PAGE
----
Georgia Bulletin

The Newspaper of the Catholic Archdiocese of Atlanta

The gift of silent moments

By BISHOP JOEL M. KONZEN, S.M. | Published September 16, 2021  | En Español

You have no doubt noticed that silence is in short supply these days. The options for adding sounds to our lives increase day by day. And rather than repel them, we grasp at them—podcasts, video streaming services, music outlets that have a million songs, movies on any device we can imagine, alerts that sound day and night to let us know there is something that is begging for our attention.

Bishop Joel M. Konzen, SM

All of these opportunities to hear more have made it difficult to remember that there was and is a place for silence in our lives. Take a drive through any stretch of the United States, and it is rare that you will see children playing together. This is not only because of safety concerns but especially because children are tied to indoor entertainment forms that occupy them for hours on end.

We adults are not much different. We have a variety of devices at home, in our cars, and—uninvited—even while we’re pumping gas. Let’s face it, you have to work fairly hard to find and hang onto a shred of silence in the lives most of us lead.

If we go back to the time of Jesus, we have examples of him spending long periods in prayer. This was probably time spent in meditation or contemplative prayer, not unlike what we are invited to do in adoration of the Blessed Sacrament. In fact, adoration is one contemporary place where silence is preserved and promoted. Jesus connected with God the Father and felt the Father’s presence deeply, allowing him then to call the Apostles into ministry on one occasion and, at Gethsemane, to accept the sacrificial death that he was to undergo for the sake of fallen humanity. He was able to experience the Father’s love even as his heart was full of anxiety and urgency. This requires both time and silence.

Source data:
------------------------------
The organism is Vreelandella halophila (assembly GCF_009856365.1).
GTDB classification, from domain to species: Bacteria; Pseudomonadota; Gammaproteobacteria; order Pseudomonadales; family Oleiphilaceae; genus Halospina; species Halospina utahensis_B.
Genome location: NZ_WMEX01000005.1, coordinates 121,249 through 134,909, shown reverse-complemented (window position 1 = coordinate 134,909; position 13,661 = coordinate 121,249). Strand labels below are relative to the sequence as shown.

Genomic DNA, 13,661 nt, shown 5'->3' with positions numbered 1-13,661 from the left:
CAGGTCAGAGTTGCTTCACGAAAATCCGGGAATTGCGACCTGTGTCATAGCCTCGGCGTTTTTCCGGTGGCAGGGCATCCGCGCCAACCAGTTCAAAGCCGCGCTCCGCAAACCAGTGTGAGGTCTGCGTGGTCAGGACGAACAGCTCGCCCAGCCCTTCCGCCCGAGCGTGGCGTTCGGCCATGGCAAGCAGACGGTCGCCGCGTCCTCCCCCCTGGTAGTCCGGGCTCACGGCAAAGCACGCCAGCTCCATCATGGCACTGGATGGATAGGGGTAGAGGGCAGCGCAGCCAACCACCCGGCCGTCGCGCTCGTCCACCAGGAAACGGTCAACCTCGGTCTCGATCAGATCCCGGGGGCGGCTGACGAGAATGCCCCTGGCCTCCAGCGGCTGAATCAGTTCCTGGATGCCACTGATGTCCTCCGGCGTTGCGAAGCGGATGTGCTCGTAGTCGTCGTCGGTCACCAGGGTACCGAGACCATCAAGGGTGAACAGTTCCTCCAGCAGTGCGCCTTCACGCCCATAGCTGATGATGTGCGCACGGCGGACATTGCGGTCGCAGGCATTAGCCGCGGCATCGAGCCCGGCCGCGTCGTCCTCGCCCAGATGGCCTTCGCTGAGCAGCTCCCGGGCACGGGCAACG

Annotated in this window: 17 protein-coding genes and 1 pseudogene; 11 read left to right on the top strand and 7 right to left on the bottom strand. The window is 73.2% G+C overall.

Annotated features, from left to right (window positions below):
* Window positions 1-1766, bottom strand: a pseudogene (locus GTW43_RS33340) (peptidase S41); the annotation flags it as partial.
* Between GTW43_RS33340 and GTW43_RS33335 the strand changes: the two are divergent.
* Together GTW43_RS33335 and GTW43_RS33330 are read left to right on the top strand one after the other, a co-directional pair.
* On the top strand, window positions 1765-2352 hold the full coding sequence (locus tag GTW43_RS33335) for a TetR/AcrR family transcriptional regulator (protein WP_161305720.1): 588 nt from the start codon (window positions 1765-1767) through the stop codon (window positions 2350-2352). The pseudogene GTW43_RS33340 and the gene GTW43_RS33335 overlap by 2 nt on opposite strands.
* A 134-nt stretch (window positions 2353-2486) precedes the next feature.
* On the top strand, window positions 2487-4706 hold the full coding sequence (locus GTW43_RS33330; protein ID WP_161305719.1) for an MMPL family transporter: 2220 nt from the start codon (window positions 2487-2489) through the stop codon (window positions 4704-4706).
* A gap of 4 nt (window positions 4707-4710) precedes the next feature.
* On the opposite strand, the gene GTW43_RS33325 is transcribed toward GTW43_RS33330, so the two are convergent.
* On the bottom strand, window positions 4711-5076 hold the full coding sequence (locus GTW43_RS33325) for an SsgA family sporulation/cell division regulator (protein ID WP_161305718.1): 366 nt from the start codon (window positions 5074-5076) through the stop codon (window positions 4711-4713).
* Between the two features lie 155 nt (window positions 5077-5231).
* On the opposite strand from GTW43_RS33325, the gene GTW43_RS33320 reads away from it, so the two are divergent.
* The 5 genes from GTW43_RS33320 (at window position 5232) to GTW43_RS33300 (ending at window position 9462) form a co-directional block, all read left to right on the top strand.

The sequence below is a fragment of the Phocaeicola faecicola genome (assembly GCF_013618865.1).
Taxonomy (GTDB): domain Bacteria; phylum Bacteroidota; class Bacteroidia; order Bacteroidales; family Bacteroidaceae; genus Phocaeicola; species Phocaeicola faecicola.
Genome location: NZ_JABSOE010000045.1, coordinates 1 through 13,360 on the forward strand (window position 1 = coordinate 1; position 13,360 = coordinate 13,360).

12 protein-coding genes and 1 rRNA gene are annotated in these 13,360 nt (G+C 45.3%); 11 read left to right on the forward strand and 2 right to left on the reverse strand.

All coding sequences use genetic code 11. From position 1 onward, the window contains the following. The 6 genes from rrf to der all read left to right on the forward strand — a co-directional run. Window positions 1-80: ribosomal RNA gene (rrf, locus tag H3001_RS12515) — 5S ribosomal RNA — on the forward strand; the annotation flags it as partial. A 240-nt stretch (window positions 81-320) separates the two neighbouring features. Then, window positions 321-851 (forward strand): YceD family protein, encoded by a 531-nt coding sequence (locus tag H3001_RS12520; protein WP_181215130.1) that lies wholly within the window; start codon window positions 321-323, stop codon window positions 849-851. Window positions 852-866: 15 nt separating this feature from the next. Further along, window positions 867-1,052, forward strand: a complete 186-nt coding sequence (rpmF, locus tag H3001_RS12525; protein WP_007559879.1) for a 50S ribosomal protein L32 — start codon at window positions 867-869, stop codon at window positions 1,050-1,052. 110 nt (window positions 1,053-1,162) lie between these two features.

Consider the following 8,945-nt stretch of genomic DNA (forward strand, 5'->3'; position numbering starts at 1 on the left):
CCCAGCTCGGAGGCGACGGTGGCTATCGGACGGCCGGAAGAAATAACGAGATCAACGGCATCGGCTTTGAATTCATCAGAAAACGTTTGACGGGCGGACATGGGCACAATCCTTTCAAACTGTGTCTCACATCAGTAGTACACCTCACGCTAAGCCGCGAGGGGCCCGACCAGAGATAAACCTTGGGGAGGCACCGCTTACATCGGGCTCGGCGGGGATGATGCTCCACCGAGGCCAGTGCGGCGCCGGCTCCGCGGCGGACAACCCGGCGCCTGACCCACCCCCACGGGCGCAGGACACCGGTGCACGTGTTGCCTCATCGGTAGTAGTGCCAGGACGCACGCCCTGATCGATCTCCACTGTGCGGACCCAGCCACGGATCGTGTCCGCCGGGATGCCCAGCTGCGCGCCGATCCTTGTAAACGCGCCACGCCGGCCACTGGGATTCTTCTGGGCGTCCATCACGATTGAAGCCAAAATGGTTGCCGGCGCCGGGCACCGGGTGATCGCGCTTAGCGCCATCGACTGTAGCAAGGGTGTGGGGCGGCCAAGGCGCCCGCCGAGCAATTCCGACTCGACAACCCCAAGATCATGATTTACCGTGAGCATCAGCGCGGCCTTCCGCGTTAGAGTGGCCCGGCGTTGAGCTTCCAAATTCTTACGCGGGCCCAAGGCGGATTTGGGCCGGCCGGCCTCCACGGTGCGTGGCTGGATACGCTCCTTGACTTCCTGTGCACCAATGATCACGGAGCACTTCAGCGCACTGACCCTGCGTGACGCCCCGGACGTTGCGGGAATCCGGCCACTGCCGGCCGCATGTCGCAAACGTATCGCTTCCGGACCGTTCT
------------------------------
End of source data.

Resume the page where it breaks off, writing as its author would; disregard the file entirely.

I am trying to be more mindful of the need that we all have for silence. At the Holy Mass, no matter how many hymns at and after communion there are—and sometimes there is singing and playing long after the distribution is complete—I want to have a period of silence when we can offer a proper thanksgiving and prepare for the concluding blessing. We celebrants can also offer a small amount of silence during the penitential rite and in the course of the Universal Prayer (Prayers of the Faithful). The point here is that the Mass does not need to be sound upon sound from the opening Sign of the Cross to the dismissal.

For extended silence, there is nothing quite like finding the time to make a retreat. I recognize that not everyone can carve out a weekend or a week in order to go to a quiet place where silence reigns and one can pray unimpeded. That is why availing oneself of adoration of the Blessed Sacrament can be a one-hour retreat. Finding a quiet spot to pray outdoors also can satisfy the soul’s need to locate that time and place allowing for intimate connection with the Almighty. And, of course, a random visit to your local church is often an occasion to revel in the lush gift of silent moments in the presence of Our Lord.

Not every desirable commodity costs dollars. This one, silence, costs some effort in carving it out and then making good use of it. But, even if scarce, it is free, as is the opportunity to bind ourselves to God in the confines of our one-on-one encounter that is a complement to our communal worship. We go to God in a great variety of ways, but we can reach him especially well in the stark absence of distractions that silence offers.